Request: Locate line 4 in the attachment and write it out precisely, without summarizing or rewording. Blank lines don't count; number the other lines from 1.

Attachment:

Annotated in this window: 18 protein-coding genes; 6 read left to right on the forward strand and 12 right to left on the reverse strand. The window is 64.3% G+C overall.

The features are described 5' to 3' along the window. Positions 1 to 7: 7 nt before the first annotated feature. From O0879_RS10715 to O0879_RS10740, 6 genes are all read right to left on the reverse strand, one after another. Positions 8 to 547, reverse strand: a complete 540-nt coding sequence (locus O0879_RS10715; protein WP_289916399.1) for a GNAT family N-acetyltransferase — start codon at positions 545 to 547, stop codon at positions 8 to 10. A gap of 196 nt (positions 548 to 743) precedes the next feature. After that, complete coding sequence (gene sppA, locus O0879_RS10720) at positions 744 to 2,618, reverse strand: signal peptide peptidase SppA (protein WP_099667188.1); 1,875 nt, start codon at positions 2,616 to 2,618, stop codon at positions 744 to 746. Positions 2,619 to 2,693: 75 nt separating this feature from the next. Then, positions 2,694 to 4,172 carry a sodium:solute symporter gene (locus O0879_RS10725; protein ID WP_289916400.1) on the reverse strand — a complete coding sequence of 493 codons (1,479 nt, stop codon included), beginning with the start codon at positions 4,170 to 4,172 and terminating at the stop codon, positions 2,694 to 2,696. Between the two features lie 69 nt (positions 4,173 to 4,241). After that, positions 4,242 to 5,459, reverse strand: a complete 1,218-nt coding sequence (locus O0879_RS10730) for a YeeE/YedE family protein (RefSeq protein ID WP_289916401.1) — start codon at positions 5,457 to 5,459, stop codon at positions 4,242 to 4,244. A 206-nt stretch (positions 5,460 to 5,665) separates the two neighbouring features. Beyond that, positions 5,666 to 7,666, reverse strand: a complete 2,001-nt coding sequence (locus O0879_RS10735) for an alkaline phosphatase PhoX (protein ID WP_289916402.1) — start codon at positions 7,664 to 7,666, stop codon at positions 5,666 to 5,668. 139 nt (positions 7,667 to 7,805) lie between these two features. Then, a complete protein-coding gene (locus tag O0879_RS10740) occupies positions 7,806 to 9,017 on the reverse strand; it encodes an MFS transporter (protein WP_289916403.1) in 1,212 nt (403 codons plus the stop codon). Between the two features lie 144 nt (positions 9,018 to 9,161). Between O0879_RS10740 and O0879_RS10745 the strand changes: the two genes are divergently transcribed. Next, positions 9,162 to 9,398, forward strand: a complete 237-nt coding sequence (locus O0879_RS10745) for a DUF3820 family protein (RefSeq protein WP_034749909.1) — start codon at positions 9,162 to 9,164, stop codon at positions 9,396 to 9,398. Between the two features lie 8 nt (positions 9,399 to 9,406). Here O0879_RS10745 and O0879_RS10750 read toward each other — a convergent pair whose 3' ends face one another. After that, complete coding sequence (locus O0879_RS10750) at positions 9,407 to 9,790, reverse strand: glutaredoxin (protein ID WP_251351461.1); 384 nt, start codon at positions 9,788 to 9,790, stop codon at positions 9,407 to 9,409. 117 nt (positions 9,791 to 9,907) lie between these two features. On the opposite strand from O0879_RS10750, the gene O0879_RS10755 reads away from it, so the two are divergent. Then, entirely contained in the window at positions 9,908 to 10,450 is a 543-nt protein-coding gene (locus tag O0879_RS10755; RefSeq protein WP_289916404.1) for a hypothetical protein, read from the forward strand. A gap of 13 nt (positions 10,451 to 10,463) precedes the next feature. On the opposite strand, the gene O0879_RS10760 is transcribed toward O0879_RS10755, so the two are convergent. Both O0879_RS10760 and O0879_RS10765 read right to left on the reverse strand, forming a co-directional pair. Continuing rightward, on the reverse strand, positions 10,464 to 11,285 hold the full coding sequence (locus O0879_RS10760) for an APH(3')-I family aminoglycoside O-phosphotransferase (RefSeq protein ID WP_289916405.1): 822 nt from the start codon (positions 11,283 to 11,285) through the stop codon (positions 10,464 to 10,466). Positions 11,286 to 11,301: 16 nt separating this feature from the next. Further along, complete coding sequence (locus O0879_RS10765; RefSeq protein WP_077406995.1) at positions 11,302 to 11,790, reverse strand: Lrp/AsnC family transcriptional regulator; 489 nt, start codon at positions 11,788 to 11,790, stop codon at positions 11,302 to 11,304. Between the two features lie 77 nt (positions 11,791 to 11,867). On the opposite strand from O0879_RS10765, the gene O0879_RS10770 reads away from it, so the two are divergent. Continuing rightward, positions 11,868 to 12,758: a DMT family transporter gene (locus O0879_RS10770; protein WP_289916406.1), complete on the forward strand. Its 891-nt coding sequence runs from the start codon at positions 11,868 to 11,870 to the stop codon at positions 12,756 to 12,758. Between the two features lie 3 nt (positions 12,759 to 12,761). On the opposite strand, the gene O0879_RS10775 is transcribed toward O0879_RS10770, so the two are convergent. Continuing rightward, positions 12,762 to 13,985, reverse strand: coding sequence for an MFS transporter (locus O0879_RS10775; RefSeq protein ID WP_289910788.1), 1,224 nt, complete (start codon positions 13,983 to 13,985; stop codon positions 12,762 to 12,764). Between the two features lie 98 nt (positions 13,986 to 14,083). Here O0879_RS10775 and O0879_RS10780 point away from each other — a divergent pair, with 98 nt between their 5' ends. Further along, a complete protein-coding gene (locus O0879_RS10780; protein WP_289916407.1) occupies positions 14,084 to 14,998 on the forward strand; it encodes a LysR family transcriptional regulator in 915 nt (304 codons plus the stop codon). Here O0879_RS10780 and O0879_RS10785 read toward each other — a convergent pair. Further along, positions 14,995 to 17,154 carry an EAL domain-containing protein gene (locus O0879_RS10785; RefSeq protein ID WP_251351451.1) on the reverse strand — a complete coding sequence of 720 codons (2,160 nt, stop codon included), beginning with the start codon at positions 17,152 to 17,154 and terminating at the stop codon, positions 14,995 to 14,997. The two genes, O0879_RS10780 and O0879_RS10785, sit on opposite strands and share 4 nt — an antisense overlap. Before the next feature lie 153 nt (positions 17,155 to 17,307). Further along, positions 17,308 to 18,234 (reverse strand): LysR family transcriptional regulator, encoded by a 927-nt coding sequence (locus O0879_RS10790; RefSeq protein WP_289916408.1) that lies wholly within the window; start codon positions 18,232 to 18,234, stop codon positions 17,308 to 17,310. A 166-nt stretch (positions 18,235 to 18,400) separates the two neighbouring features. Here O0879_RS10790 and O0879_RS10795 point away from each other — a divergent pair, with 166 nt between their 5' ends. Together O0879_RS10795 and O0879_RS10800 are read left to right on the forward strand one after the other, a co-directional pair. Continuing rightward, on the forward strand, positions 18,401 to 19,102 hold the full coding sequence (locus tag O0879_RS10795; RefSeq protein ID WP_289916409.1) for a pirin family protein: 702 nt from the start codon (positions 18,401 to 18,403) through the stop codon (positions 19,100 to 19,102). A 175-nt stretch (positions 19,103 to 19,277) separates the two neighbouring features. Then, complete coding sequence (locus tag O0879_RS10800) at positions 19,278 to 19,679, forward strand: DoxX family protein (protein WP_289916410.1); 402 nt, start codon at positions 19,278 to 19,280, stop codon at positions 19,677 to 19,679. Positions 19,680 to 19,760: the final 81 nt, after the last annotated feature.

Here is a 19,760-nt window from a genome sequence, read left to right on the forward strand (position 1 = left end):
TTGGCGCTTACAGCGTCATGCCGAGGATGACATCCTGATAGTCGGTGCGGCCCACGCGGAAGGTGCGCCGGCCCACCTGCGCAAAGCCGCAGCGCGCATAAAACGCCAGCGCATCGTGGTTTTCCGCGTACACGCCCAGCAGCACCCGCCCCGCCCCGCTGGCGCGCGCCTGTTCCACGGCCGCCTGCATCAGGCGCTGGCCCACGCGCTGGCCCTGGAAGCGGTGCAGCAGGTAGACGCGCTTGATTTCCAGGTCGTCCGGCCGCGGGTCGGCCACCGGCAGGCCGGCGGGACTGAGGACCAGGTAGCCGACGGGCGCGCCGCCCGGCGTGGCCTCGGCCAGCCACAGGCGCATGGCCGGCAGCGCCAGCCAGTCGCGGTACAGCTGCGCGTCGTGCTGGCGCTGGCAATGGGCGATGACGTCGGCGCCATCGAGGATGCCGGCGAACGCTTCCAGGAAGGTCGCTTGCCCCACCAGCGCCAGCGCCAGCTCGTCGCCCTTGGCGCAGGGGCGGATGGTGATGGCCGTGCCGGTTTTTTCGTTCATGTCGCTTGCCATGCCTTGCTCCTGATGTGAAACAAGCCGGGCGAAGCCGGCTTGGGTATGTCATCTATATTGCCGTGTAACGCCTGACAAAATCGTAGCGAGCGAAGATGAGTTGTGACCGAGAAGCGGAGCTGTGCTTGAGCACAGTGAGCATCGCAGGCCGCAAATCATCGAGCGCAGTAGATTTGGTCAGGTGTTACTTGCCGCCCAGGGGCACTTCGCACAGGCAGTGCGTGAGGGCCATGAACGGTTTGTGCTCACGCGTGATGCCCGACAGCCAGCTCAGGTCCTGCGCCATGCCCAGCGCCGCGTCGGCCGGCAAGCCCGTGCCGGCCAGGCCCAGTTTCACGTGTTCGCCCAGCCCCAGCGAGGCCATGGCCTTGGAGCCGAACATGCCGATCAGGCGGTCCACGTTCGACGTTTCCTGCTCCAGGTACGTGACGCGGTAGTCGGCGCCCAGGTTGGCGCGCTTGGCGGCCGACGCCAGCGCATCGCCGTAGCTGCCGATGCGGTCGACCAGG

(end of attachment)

TTGGCGCTTACAGCGTCATGCCGAGGATGACATCCTGATAGTCGGTGCGGCCCACGCGGAAGGTGCGCCGGCCCACCTGCGCAAAGCCGCAGCGCGCATAAAACGCCAGCGCATCGTGGTTTTCCGCGTACACGCCCAGCAGCACCCGCCCCGCCCCGCTGGCGCGCGCCTGTTCCACGGCCGCCTGCATCAGGCGCTGGCCCACGCGCTGGCCCTGGAAGCGGTGCAGCAGGTAGACGCGCTTGATTTCCAGGTCGTCCGGCCGCGGGTCGGCCACCGGCAGGCCGGCGGGACTGAGGACCAGGTAGCCGACGGGCGCGCCGCCCGGCGTGGCCTCGGCCAGCCACAGGCGCATGGCCGGCAGCGCCAGCCAGTCGCGGTACAGCTGCGCGTCGTGCTGGCGCTGGCAATGGGCGATGACGTCGGCGCCATCGAGGATGCCGGCGAACGCTTCCAGGAAGGTCGCTTGCCCCACCAGCGCCAGCGCCAGCTCGTCGCCCTTGGCGCAGGGGCGGATGGTGATGGCCGTGCCGGTTTTTTCGTTCATGTCGCTTGCCATGCCTTGCTCCTGATGTGAAACAAGCCGGGCGAAGCCGGCTTGGGTATGTCATCTATATTGCCGTGTAACGCCTGACAAAATCGTAGCGAGCGAAGATGAGTTGTGACCGAGAAGCGGAGCTGTGCTTGAGCACAGTGAGCATCGCAGGCCGCAAATCATCGAGCGCAGTAGATTTGGTCAGGTGTTACTTGCCGCCCAGGGGCACTTCGCACAGGCAGTGCGTGAGGGCCATGAACGGTTTGTGCTCACGCGTGATGCCCGACAGCCAGCTCAGGTCCTGCGCCATGCCCAGCGCCGCGTCGGCCGGCAAGCCCGTGCCGGCCAGGCCCAGTTTCACGTGTTCGCCCAGCCCCAGCGAGGCCATGGCCTTGGAGCCGAACATGCCGATCAGGCGGTCCACGTTCGACGTTTCCTGCTCCAGGTACGTGACGCGGTAGTCGGCGCCCAGGTTGGCGCGCTTGGCGGCCGACGCCAGCGCATCGCCGTAGCTGCCGATGCGGTCGACCAGG